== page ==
When are Basenji puppies are available? Basenjis usually only come in season once a year and that is late summer to early fall. Puppies are usually born late fall to early winter. (Not all of them read the book however, but it is pretty much a general rule). If you are looking for a summer puppy, this will not be the breed for you in the US. Responsible breeders normally have a reservation list before the puppies are even born, so if you are not patience enough to wait, this may not be the breed for you. Getting a puppy as your new family member should never be a "snap" decision. Take your time and research, talk to breeders, visit with breeders and then when you do get your puppy, you will have chosen wisely as your new companion will be with you a very long time. Basenjis can be good for people that have allergies but they are not hypoallergenic. Best way to find out is to spend time with Basenjis in their home.
SO, you want a Basenji? Here are some questions you should think about first....... as Basenjis are not everyone's type of dog. You have heard they don't bark? Well they can, however, they choose not to. It is usually a single bark, more like a cross between a Bark & Woof. But make no mistake, they are not mute by any means. They growl, howl, "scream" when really upset to the point it will raise the hair on the back of your neck. And when happy (or trying to get themselves out of trouble) have the most wonderful yodel.....
1. Do you have a sense of Humor?
A sense of humor is "required" for any Basenji owner. Expect the unexpected daily.... A Basenji is called the "thinking" dog and will try to outsmart you at least once a day.... They are not obedient as they consider the options before committing to a task. Are you willing to laugh at yourself when your Basenji gets the best of you?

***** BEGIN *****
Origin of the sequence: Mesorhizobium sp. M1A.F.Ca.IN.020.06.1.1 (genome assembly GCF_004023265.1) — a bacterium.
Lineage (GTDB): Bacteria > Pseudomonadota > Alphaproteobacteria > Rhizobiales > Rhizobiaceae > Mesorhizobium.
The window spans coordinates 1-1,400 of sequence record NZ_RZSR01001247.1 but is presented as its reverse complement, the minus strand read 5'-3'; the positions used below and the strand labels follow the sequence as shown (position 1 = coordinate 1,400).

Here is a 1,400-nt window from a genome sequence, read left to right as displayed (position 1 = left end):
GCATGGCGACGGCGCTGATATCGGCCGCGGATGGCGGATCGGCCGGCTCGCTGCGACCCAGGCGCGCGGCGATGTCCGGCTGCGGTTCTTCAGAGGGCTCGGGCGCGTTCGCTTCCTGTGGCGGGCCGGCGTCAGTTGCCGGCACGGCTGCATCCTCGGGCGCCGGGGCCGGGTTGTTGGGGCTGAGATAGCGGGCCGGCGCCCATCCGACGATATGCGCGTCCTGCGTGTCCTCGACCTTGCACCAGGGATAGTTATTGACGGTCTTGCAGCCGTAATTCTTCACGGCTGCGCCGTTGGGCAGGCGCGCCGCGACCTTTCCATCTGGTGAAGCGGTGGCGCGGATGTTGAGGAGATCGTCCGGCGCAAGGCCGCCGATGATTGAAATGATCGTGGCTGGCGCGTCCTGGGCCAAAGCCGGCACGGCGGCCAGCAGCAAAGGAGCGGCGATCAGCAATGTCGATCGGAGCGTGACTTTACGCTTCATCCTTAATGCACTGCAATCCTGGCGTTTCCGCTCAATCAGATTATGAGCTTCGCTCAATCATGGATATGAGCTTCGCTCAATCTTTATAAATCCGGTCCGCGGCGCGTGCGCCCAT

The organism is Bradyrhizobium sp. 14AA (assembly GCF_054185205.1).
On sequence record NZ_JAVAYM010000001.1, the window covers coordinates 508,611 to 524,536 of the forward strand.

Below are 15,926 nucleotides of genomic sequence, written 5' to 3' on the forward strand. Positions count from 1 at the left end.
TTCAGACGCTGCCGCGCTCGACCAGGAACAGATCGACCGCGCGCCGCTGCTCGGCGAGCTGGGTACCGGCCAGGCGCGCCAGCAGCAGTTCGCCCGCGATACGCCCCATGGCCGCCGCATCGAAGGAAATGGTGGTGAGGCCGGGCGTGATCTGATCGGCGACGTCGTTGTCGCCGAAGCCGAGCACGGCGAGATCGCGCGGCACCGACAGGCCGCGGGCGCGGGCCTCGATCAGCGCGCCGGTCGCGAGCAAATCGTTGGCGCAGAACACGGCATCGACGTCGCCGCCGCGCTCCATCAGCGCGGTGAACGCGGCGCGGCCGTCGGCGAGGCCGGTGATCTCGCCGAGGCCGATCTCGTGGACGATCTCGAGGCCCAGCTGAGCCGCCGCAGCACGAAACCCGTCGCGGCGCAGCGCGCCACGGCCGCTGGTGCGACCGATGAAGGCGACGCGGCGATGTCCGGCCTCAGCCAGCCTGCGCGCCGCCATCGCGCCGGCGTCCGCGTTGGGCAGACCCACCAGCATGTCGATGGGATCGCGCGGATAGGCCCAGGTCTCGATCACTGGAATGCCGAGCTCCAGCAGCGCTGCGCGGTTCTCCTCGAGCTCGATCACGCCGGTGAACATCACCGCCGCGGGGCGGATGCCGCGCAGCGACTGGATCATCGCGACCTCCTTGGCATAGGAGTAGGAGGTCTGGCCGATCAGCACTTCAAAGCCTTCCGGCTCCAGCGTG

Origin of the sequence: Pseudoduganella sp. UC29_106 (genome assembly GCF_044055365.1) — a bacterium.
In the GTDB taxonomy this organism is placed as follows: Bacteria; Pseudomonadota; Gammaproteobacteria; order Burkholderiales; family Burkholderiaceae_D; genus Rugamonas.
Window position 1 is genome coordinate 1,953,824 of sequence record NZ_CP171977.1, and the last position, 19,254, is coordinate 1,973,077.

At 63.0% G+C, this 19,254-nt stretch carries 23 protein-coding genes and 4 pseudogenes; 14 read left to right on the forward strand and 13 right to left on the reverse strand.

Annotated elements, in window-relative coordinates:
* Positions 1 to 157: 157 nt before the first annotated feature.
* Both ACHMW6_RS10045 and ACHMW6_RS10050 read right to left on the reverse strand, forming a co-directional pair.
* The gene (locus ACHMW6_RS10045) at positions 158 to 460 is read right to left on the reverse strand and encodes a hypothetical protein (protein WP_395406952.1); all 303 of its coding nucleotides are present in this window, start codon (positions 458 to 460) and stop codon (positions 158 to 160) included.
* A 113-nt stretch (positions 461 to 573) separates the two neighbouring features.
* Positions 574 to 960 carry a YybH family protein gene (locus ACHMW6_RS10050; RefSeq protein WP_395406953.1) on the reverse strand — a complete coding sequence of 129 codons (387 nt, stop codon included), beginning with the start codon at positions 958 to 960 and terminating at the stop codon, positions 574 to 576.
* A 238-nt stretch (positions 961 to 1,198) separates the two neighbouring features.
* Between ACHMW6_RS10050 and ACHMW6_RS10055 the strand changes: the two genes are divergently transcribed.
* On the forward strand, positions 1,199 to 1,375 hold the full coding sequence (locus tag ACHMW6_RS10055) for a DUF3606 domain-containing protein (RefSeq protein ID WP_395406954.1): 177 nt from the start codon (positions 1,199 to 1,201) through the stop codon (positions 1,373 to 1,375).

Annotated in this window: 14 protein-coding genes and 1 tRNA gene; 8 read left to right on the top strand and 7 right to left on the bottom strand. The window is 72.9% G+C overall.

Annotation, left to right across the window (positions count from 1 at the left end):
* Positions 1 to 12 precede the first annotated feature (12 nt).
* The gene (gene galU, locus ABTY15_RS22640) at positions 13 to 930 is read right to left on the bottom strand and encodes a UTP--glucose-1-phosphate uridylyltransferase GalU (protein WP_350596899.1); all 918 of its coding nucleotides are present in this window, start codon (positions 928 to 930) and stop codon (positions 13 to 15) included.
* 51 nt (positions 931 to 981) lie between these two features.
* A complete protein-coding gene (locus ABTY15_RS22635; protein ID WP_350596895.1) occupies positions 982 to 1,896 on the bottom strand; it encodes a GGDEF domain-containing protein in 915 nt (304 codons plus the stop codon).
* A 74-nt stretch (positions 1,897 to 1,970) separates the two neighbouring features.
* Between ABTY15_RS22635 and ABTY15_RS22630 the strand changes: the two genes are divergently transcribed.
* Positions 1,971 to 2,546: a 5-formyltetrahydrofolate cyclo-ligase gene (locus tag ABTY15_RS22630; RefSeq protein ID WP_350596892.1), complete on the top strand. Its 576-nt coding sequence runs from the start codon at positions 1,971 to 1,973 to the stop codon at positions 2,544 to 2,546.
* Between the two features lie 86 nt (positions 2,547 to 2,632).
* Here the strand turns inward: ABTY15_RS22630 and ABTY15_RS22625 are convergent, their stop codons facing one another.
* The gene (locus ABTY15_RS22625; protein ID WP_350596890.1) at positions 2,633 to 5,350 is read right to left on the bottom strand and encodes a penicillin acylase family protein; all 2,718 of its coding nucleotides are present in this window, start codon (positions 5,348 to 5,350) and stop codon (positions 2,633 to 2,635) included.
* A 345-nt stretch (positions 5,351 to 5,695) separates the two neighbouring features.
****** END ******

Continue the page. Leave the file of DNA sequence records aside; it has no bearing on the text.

2. Is your home life pretty hectic right now with small children, work, and lots of activity? Do you need to be away from home many hours each day because of your job or because you travel?
Maybe this is not the best time for any dog. A dog is a new family member and requires as much time as your children in order to properly socialize, housebreak, and train. And a Basenji is like having a Two Year Old that never grows up.... Even at age 10, they can revert back to the Terrible Twos! A Basenji does not do well left on its own for hours on end. He/She will think of things to do...
3. Are you willing to crate train?
This is a must for a Basenji and for any breed as far as I am concerned. It becomes a safe and happy place for your Basenji and a place you can always be sure they are secure.
4. Are you willingly to accept that a Basenji is a Sighthound, therefore can never be trusted off lead?
They chase what they see.... cars do not mean danger. They have no clue that cars kill! You have to be willing to make your house and yard secure. An open front door is an opportunity to pursue what they see or think they see.....